Retinopathy of Prematurity

Clinical Services

Retinopathy of Prematurity

What is Retinopathy of Prematurity?

The blood vessels that take oxygen and nutrients to the retina can take 40 weeks of gestation to develop properly. When babies are born prematurely, before 31 weeks or weighing less than 3 pounds, the immature blood vessels might start growing again a month or two after birth.

In some cases, they then develop rapidly and abnormally. This can lead to fragile blood vessels that leak, scarring the retina, causing retinal detachment, and even, in worst-case scenarios, leading to vision loss. Retinopathy of prematurity (ROP) affects about half of all premature babies, and it typically resolves on its own at the baby grows.

What are the Symptoms of Retinopathy of Prematurity?

Most babies with mild to moderate forms of ROP can see normally, and normal blood vessels develop with no permanent scarring or vision loss. In more severe cases, you might detect abnormal eye movements or white pupils, called leukocoria. The baby’s eyes may be crossed, called strabismus, and they may have severe nearsightedness, called myopia. Severe ROP cases may result in a detached retina and blindness.

How is Retinopathy of Prematurity Diagnosed?

An ophthalmologist can use ROP screening guidelines to examine at-risk newborns. It may not always be apparent after birth so pre-term babies should be checked again when they are four to six weeks old and for follow-up visits after that.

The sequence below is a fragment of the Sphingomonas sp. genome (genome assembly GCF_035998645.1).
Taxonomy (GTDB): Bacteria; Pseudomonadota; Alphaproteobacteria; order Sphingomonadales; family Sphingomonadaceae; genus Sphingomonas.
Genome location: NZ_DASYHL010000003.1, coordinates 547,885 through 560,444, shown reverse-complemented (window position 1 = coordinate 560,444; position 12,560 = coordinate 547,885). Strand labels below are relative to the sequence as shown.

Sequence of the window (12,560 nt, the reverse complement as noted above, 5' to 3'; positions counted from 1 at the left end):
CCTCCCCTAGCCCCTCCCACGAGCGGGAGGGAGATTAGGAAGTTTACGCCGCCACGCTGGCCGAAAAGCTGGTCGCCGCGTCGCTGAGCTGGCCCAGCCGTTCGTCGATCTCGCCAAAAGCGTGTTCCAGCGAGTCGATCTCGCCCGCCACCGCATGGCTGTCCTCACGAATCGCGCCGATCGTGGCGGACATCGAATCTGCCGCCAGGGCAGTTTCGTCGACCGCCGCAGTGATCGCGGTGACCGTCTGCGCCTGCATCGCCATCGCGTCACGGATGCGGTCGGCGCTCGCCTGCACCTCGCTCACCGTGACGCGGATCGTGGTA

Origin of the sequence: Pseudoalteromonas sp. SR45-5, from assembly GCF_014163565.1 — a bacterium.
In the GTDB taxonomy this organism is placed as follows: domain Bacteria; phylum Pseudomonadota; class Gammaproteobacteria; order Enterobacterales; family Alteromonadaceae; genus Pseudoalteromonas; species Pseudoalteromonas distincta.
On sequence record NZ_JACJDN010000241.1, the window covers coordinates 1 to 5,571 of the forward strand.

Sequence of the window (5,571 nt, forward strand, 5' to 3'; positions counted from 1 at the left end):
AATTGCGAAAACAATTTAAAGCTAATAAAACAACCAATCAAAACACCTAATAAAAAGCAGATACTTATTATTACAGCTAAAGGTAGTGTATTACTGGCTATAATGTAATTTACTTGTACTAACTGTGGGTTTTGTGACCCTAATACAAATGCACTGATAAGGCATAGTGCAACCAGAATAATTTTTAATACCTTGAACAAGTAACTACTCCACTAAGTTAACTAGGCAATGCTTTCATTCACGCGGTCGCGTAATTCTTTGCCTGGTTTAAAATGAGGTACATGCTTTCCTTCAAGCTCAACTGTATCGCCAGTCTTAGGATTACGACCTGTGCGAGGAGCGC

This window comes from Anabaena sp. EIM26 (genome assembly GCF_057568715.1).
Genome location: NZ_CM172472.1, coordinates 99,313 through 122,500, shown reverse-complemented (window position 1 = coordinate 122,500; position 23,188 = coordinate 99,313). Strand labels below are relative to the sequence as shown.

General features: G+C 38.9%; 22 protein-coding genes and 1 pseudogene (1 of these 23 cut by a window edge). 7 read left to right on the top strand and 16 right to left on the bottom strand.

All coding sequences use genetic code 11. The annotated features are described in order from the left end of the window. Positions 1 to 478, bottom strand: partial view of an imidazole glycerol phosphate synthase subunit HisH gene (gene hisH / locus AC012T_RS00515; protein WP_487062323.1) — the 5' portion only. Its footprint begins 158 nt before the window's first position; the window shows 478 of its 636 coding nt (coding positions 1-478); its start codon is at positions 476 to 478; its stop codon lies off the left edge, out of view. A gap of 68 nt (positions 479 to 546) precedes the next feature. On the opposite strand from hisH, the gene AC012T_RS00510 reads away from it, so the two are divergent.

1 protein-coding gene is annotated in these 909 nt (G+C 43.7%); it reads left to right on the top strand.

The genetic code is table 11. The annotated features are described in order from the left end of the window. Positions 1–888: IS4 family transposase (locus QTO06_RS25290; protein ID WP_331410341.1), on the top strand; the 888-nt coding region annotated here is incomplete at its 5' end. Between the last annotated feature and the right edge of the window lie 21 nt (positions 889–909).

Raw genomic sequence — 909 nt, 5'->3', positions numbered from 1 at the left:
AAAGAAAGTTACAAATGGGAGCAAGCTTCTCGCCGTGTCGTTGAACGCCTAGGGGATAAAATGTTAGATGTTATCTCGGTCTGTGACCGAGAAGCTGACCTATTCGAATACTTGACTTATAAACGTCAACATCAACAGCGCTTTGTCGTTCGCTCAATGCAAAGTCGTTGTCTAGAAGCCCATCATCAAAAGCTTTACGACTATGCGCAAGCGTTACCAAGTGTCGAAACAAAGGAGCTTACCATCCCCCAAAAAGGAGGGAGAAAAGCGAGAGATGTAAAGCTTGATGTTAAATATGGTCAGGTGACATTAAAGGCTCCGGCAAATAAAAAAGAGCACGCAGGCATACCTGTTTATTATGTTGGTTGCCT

How is Retinopathy of Prematurity Treated?

Most cases don’t need treatment at all. An ophthalmologist will monitor the development of the baby’s blood vessels. If treatment is needed, options may include laser therapy, cryotherapy, medication, or surgery. Treatment may burn or freeze away the edges of the retina to stop abnormal blood vessel growth. Injections might also help stop abnormal growth. ROP usually goes away on its own as the baby grows, but in a small percentage of cases, urgent surgery may be needed to prevent blindness.

In one type of surgery, called scleral buckling, a band is placed around the eye to hold the detaching retina in place. In another procedure, called a vitrectomy, the surgeon replaces the gel-like substance inside the eye with a substance that holds the retina in place. Your doctor will discuss the best option for your baby’s case.

What you can expect at the Cizik Eye Clinic

The Cizik Eye Clinic opened in 2007 and is housed in Memorial Hermann Plaza at 6400 Fannin Street. It includes dozens of exam areas, multiple operating rooms, and laser suites equipped with the most sophisticated equipment available for patient care.

People travel from across the country and the world for treatment at the Cizik Eye Clinic, in part because our affiliation with the McGovern Medical School at UTHealth provides unmatched resources and expertise. Our friendly staff works diligently to make your visit pleasant and efficient, as we maximize patient flow through everything from routine eye exams to the most advanced eye surgeries.

Our physicians are faculty members at McGovern Medical School and are board certified by the American Board of Ophthalmology or are board eligible. At the Cizik Eye Clinic, we understand that the eye is a small part of a whole patient who deserves top-notch, comprehensive care in a cutting-edge facility.

Contact Us

At Robert Cizik Eye Clinic, we offer patients access to highly specialized eye and vision care. To ask us a question, schedule an appointment, or learn more about us, please call (713) 486-9400, or click below to send us a message. In the event of an emergency, call 911 or go to the nearest Emergency Room.